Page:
Why Hasn't Russia Established Air Superiority Over Ukraine?
While one would think that Russia would exploit its numerical advantage in the air, the smaller Ukrainian fighter jet force may be outperforming the Russian attackers.
Alongside disturbing images of Russian missiles destroying apartment homes and a massive Russian convoy headed for Kyiv, there is a less visible war taking place in the sky. It is an air war that appears to be far more contested than some might have anticipated.
Senior Pentagon officials estimate that Russia is operating more than seventy-five aircraft over Ukraine, but much is still unknown. While many may have expected a rapid Russian victory, a senior Pentagon official recently said that the “airspace is actively contested every day.”
“The airspace over Ukraine continues to be contested. The Russians do not have air superiority over the entire country but there are areas where they have more control than others, and the same goes for the Ukrainians,” a senior Pentagon official told reporters, according to a Pentagon transcript.
The fact that the airspace is still contested is somewhat surprising and possibly speaks to the resolve of Ukrainian pilots. Global Firepower's 2022 military assessments reveal a massive discrepancy between Russian and Ukrainian airpower, with Russia operating 772 fighter jets and Ukraine operating only sixty-nine fighters. Why haven’t the Russians achieved air superiority?
While one would think that Russia would seek to exploit its numerical advantage in the air, the smaller Ukrainian fighter jet force may be outperforming the Russian attackers. On the other hand, Ukrainian air defenses may be proving more effective than Russia may have anticipated. A senior Pentagon official confirmed that Ukrainian air defenses were in fact working well, telling reporters that “Ukrainian air and missile defense systems remain viable, and intact, and engaged.”
The senior Pentagon official said that Russia has “lost some” fighter jets and that the Ukrainians have as well. The official said few specifics were available regarding the ongoing air war, and when asked by a reporter why the Russian convoy has not been attacked from the air, the official said the Russians may be protecting the convoy with air assets. At first glance, the convoy is certainly a visible target that would offer aircraft a clear opportunity to strike. “I can't tell you with certainty why this convoy hasn't been attacked. We have to assume that the Russians are aware that it is a very long convoy with a lot of vehicles and that they are going to be interested in trying to protect that as best they can, but I can't speak to the specifics of, you know, whether they have aircraft flying over it and what they're doing. But we have to assume that they have an interest in trying to protect it,” the official said.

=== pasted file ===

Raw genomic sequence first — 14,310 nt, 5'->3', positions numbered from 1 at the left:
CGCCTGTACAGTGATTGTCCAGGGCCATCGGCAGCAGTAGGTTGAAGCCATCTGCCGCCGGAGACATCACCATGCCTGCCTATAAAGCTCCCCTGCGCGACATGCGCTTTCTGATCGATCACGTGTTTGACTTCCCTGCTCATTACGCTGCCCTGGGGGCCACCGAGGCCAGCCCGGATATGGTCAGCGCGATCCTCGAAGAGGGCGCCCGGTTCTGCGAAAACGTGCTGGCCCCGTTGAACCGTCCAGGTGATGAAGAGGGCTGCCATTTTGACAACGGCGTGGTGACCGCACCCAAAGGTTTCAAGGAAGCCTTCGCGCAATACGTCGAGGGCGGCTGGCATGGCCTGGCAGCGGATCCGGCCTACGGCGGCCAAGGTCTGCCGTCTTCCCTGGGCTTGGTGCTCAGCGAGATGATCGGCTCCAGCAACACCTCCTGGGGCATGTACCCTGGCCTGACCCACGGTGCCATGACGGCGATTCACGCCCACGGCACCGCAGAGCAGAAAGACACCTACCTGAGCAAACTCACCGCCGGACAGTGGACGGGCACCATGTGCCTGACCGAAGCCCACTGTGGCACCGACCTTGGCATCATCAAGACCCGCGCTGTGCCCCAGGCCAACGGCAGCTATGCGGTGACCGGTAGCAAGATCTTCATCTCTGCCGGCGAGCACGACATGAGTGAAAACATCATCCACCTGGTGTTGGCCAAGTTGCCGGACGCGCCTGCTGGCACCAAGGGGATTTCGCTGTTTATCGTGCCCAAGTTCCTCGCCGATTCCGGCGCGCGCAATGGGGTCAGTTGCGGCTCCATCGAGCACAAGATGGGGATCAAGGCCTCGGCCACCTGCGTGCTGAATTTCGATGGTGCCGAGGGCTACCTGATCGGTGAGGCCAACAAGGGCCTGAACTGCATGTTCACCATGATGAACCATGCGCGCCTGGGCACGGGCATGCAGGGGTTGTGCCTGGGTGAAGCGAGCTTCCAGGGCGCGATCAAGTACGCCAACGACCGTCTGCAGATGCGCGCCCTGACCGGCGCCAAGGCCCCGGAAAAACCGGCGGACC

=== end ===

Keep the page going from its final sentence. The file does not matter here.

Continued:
Russia is likely protecting its convoy with its mobile S-400 surface-to-air missile system, which first emerged in 2007. As mobile weapons, the S-400 gives advancing Russian forces the ability to track and destroy enemy aircraft overhead. Ukraine’s air defenses, by contrast, are listed by Global Firepower as being Soviet-era Gauntlet systems. The digital networking, computer processing, and multi-frequency tracking capabilities of Russian air defenses are reported to be among the best in the world.
Airpower could be quite decisive in any kind of urban warfare scenario, as clusters of fighters behind buildings or otherwise obscured from ground targeting systems might be more visible from the air. In addition, precision-guided bombs could be employed to pinpoint specific high-value target areas. However, Russia would likely need some measure of air superiority in order to do so, and the Pentagon says that they simply do not have it. Are the Russians holding back air power? Or could they be rattled by the tenacity and resolve of Ukrainian pilots? The answer will likely be revealed in the coming days.
Kris Osborn is the Defense Editor for the National Interest. Osborn previously served at the Pentagon as a Highly Qualified Expert with the Office of the Assistant Secretary of the Army—Acquisition, Logistics & Technology. Osborn has also worked as an anchor and on-air military specialist at national TV networks. He has appeared as a guest military expert on Fox News, MSNBC, The Military Channel, and The History Channel. He also has a Master's Degree in Comparative Literature from Columbia University.